Sometimes, social media connections provide help that’s absolutely invaluable. During the first months of the pandemic, I was translating a novel about the Chernobyl nuclear disaster set in Ukraine and Catalonia. The author had included a number of Ukrainian words, or what she thought were Ukrainian words. But often she had more or less invented the transliteration into Catalan, making it difficult to work out what they should be – especially for someone like me who knows no Ukrainian whatsoever. After I mentioned on Facebook that I was looking for advice on Ukrainian, I was contacted by a translator who couldn’t have been more helpful. After every chapter, I sent her a list of all the supposedly Ukrainian words and she sent me back another list of what they ought to be, correctly transliterated into English. Her work was painstaking and perfect – just what I needed. But when I asked her to invoice me for the time she’d spent on the work, she point blank refused. I told her I’d return the favour one day. How I wish I could do that now, as she sits in a basement in Lviv with her cats, wondering where the next Russian shell is going to fall!

I’m thinking of another online friend too, a lovely, cultured interpreter with an infectious love of life. My friend, who happens to be Russian, has been silent on social media ever since her country invaded Ukraine. I can only imagine how she’s feeling. Maybe she thinks she’s not justified in posting anything at all in the current situation. Maybe she doesn’t want to be criticised or insulted for her nationality. And I think how great it would be if one day I could connect her with my Ukrainian friend. If they don’t already know each other, I’m sure they’d get on. Sadly, I don’t think that’s going to be possible any time soon.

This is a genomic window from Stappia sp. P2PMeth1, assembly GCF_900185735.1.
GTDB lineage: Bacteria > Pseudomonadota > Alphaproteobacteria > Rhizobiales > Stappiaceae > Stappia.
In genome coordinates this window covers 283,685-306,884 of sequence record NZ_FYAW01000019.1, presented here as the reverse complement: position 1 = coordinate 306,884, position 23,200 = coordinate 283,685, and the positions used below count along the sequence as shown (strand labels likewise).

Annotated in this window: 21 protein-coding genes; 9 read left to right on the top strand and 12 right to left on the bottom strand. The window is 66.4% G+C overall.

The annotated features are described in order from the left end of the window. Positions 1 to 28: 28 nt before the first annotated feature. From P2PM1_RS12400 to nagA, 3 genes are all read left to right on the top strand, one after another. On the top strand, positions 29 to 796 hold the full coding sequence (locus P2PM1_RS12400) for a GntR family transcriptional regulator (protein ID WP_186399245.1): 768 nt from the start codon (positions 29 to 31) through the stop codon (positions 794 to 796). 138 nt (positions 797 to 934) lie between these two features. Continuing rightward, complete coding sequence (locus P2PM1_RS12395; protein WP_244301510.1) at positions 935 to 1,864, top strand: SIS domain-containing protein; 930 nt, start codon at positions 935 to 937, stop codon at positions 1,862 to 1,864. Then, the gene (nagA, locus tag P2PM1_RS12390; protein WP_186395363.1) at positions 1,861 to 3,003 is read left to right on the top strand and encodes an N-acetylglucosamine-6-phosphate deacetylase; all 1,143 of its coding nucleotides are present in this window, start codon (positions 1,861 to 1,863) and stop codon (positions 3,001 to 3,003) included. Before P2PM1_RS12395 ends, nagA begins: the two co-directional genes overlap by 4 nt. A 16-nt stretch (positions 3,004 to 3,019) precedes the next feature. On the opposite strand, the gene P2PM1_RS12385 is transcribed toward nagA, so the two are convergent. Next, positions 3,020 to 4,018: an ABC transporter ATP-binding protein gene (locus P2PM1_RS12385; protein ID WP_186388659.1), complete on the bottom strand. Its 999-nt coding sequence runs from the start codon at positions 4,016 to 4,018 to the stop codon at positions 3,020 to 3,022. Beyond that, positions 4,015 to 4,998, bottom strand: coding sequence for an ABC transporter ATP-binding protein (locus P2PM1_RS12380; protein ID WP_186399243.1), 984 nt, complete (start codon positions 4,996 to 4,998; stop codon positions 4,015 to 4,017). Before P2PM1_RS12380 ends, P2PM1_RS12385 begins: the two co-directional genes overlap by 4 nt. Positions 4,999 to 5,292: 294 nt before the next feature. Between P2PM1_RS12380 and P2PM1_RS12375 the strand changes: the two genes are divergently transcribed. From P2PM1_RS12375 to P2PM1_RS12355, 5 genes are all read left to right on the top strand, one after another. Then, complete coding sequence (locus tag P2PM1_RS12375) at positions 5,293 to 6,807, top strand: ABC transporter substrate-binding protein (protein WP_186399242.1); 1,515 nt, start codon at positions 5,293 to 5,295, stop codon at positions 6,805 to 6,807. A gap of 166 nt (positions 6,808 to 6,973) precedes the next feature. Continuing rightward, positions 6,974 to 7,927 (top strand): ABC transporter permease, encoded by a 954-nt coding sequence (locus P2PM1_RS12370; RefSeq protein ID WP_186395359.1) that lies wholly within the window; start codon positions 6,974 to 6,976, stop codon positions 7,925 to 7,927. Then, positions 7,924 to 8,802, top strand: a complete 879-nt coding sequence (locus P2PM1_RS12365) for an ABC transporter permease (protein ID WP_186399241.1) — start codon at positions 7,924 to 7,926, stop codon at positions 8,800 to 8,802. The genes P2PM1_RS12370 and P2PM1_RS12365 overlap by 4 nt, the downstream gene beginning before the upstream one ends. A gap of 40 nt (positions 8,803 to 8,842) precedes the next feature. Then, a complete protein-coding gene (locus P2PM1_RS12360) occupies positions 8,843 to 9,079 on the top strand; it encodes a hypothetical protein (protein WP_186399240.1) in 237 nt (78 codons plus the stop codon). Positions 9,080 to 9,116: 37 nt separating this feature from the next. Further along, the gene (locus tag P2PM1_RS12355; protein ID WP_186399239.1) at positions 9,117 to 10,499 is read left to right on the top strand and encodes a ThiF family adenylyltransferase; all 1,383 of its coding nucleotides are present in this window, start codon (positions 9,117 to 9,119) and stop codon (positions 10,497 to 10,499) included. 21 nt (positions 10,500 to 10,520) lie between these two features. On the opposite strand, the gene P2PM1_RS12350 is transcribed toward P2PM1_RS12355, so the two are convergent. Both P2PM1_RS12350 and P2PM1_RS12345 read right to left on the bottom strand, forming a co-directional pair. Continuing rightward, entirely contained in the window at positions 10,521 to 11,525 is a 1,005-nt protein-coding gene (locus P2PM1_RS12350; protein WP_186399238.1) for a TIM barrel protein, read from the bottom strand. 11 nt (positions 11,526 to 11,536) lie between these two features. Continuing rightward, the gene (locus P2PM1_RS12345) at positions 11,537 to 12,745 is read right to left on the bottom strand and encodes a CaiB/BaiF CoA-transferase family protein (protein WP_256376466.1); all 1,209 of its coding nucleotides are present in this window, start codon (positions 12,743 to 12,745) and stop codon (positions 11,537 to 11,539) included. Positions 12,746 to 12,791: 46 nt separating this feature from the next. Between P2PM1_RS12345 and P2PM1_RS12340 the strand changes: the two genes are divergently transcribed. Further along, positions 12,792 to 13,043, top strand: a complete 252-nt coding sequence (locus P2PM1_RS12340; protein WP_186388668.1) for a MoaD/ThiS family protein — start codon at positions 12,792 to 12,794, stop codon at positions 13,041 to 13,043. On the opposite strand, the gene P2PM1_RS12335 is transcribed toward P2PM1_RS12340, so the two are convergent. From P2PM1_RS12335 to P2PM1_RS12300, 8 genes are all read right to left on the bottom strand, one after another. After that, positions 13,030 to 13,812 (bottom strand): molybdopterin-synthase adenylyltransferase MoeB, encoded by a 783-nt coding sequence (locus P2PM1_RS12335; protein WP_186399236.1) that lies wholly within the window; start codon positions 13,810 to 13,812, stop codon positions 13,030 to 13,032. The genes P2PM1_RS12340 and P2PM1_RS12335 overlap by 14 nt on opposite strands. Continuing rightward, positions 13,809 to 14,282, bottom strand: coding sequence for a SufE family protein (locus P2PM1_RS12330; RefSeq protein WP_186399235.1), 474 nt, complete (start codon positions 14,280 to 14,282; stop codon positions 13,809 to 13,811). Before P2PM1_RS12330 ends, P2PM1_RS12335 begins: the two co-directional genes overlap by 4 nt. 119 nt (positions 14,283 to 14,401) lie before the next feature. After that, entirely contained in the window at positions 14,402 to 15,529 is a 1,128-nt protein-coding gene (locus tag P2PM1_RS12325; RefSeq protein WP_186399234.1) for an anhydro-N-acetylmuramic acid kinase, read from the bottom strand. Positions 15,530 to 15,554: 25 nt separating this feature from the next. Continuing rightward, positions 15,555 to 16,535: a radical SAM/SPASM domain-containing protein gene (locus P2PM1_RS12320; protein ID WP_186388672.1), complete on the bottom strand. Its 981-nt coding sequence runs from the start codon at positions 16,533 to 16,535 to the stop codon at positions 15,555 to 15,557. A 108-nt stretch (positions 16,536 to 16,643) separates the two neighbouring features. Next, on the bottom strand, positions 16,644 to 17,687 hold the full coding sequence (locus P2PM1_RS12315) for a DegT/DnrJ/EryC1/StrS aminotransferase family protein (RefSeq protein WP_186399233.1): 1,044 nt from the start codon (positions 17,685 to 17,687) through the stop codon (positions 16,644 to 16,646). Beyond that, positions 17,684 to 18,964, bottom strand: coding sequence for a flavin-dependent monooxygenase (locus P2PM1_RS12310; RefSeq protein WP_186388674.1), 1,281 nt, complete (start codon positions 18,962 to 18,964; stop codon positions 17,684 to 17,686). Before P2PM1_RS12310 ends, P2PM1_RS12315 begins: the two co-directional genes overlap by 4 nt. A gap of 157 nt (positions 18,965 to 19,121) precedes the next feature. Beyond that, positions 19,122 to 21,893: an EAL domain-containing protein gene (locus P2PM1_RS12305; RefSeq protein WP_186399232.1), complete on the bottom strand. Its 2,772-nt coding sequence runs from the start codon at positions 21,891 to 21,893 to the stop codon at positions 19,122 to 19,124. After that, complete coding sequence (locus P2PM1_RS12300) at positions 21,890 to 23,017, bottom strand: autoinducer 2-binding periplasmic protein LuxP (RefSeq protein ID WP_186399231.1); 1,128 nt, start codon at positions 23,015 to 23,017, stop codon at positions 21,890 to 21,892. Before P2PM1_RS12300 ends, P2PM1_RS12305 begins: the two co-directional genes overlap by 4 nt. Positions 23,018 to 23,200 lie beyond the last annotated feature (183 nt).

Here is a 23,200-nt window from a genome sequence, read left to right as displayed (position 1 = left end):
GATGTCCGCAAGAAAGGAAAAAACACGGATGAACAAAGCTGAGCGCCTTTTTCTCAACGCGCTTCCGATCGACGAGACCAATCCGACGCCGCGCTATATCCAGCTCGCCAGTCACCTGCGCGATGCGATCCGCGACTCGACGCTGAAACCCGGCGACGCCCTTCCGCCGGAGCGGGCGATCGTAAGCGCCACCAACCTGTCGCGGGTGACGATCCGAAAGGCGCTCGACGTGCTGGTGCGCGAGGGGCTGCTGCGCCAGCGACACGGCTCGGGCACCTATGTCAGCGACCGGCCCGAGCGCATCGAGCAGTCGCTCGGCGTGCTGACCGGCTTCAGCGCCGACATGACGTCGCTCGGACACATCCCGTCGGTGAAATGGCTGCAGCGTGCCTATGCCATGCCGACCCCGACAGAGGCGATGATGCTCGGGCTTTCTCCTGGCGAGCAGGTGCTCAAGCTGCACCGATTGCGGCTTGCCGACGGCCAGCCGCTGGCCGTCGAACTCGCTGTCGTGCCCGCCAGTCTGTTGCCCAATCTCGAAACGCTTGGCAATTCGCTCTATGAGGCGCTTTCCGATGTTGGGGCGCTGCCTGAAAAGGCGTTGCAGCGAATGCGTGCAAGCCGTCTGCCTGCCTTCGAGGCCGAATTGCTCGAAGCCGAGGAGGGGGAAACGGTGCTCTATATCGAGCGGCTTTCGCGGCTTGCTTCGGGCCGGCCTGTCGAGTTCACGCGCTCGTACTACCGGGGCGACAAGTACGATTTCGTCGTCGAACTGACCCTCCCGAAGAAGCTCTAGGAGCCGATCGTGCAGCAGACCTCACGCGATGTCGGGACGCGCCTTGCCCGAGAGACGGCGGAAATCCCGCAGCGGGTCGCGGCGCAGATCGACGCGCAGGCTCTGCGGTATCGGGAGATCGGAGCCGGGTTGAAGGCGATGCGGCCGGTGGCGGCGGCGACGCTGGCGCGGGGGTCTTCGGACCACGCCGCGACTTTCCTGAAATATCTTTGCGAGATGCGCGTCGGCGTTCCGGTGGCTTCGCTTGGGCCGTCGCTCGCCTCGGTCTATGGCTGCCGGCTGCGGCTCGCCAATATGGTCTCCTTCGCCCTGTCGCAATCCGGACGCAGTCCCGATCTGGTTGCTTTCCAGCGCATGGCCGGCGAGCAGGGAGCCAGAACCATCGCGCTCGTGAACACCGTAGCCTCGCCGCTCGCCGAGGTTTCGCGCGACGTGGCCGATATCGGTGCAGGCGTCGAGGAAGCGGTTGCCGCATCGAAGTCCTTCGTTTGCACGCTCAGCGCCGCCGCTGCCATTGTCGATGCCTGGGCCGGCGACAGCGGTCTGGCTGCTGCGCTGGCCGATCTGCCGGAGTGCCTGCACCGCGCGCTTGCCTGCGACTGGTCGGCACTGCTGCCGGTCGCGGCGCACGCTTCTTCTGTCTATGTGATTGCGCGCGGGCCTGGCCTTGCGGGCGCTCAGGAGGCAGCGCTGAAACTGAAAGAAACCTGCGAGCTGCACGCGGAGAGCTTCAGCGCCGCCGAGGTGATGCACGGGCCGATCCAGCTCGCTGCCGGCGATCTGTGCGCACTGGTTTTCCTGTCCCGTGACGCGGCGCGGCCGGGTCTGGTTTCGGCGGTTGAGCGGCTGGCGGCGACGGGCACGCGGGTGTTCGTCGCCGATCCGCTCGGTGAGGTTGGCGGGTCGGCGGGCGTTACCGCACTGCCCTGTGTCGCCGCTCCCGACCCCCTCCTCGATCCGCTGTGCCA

1. Jessica

    What a lovely blog post, Simon! I have two friends from different parts of my life who I introduced to each other a few years back, and it’s wonderful to see what they now get up to together.

    One of the best things about the translation and interpreting community is how quickly everyone is to connect people with someone else in the industry or a client. It makes for a wonderful community to be a part of.

    My thoughts go out to your Ukrainian and Russian friends. Hopefully, it will be possible to introduce them to each other one day.

    • Simon Berrill

      Thank you, Jessica. When I first started connecting with other translators some years ago now, after a long time working in a little bubble of my own, I was amazed at how friendly everyone was. And my Russian friend has now resurfaced, very discreetly, on Facebook. It’s as I thought, she’s horrified and really doesn’t know what to say.

      • Chrystele Lacroix

        I just discovered your blog and I find your sincerity and humanism in this post very refreshing. As I start a late career in translation, I’m trying to figure out how I can connect with other translators. It seems that you found a way.

        My thoughts go to both of these translators.

        • Simon Berrill

          Thank you, Chrystele. Social media, whatever you think of them, are very helpful with this. There are lots of translators out there and many of them are very good people, as has been proved to me recently at a time of personal crisis. I’m sure there are people out there for you too.